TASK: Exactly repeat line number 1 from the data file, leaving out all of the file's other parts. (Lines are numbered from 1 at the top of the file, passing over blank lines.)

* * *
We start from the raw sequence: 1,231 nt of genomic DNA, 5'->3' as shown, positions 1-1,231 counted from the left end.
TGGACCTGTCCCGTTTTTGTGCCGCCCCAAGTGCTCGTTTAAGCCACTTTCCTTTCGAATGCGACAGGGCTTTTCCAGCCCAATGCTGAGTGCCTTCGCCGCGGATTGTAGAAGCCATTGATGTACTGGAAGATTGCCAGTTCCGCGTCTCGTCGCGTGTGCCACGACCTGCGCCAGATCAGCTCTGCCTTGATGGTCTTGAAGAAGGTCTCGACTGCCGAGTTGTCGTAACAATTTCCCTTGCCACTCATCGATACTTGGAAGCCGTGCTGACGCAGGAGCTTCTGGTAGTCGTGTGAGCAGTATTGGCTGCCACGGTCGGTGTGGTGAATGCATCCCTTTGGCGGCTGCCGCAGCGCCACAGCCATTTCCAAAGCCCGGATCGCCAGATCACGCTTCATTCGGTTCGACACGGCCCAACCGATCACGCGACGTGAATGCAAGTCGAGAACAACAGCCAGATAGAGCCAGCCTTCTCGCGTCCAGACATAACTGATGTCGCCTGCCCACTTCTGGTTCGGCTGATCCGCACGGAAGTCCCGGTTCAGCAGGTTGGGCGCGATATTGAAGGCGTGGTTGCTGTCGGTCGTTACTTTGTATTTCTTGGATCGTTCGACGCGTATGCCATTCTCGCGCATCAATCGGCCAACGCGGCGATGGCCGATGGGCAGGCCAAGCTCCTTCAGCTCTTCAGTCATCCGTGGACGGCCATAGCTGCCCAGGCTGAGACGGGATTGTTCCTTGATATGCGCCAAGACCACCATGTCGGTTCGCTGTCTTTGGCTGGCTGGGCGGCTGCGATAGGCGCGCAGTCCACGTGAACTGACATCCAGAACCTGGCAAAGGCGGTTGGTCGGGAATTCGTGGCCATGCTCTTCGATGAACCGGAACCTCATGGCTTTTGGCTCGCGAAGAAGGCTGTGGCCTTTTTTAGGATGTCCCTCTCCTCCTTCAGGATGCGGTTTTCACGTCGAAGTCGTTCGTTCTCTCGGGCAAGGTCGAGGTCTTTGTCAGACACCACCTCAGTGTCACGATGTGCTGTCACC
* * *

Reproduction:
We start from the raw sequence: 1,231 nt of genomic DNA, 5'->3' as shown, positions 1-1,231 counted from the left end.